On Independence Day, Americans celebrate the birth of their nation as planned by the men who became known as our Founding Fathers. Their most meaningful public legacy was establishing the modern world’s first democracy through the Declaration of Independence and, later, with the U.S. Constitution. And just as they made sure to provide “for the future posterity” of the American people, they also set up mechanisms to protect their families’ access to their personal fortunes.
Through their Last Will and Testament (“Wills”), at least three of the Founding Fathers made sure their widows and heirs would be well provided for, using strategies that still prove to be effective today.
The Father of Our Country, who died in 1799, wrote his Will to provide generously for his widow, Martha Washington. He set up his business interests so Martha would receive profits until her death, an arrangement that resembles today’s Qualified Terminable Interest Property (“QTIP”) Trust. The QTIP Trust is a popular trust for second marriages (although Martha was George’s only wife). That is because the trustee can leave assets to beneficiaries such as children of the first marriage – if the surviving spouse is guaranteed income for life.
Our second president died in 1826, on the 50th anniversary of the day the Declaration of Independence was signed. He used his Will to protect his daughter, Martha Randolph, from “the insolvent state of affairs” of her husband, Thomas Mann Randolph. In a Codicil to the Will, (an amendment created after the signing of the original Will) Jefferson explained that if he left any money to Randolph, it would probably be taken by creditors “to the destitution of my daughter and her family.” He wrote that property given exclusively to her through another party would “be a certain resource against want for all.” Jefferson’s Will also ordered that his slaves be freed and given financial help to live independently.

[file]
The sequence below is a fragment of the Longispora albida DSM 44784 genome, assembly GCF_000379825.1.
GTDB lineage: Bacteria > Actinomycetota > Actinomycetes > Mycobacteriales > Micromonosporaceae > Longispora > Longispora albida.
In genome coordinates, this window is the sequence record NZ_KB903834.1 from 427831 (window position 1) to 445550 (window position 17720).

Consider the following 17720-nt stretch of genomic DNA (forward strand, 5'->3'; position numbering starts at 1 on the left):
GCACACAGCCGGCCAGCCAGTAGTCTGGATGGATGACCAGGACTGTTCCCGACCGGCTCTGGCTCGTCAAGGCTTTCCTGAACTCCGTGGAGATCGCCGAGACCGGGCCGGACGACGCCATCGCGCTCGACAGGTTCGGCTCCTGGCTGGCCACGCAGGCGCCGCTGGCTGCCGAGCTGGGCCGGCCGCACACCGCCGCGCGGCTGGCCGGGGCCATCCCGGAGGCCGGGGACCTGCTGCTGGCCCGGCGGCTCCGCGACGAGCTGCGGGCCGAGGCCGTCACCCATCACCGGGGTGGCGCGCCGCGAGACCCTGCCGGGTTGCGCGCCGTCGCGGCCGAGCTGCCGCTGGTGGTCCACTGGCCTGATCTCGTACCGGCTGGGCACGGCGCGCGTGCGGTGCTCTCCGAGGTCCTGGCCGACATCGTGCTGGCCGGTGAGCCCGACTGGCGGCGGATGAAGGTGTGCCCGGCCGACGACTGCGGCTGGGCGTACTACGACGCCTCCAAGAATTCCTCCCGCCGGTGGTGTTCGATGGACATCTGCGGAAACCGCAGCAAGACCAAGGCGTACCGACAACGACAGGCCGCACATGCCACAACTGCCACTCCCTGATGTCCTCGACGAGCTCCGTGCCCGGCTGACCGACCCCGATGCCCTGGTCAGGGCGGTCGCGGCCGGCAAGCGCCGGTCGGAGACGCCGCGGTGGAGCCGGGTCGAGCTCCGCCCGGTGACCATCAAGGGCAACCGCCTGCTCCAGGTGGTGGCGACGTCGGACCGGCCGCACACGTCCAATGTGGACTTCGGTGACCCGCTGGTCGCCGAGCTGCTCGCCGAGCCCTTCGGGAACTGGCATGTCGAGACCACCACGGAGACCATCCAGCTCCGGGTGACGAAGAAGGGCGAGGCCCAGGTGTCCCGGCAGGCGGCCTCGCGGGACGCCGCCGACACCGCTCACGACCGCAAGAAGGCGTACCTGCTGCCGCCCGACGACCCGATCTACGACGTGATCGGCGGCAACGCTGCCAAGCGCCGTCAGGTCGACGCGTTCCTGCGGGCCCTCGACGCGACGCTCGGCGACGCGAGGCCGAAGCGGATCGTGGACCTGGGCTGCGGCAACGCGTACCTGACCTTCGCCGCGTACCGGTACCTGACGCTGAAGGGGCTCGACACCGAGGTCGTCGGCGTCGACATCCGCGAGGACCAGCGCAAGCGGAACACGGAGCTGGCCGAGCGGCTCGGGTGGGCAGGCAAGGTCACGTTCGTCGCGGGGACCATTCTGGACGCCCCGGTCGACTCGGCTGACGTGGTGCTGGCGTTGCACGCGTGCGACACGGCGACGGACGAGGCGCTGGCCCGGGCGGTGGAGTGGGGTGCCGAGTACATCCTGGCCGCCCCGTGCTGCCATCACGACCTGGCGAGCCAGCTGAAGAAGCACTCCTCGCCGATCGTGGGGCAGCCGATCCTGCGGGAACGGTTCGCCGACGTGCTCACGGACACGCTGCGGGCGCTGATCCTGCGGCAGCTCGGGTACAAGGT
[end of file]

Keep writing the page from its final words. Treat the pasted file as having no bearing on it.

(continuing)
Upon his death in 1790, Franklin’s Will was generous to his surviving family members. But he also took the opportunity to continue a legacy of social action that began with the United States’ founding. Franklin left money to benefit the free grammar schools in Boston, in appreciation for the education he had received there; decreed that an amount be set aside “to be employed for making the river Schuylkill navigable” (part of a water-management plan he described in the Will for Philadelphia); and left money for loans to help former trade apprentices set up in business.
What kind of legacy will you leave for the generations that come after you? To start preparing a Will that will shape your memory, contact OC Estate & Elder Law at (954)251-0332 or firstname.lastname@example.org for a free phone consultation. Our attorneys are fluent in English, Spanish, and Russian.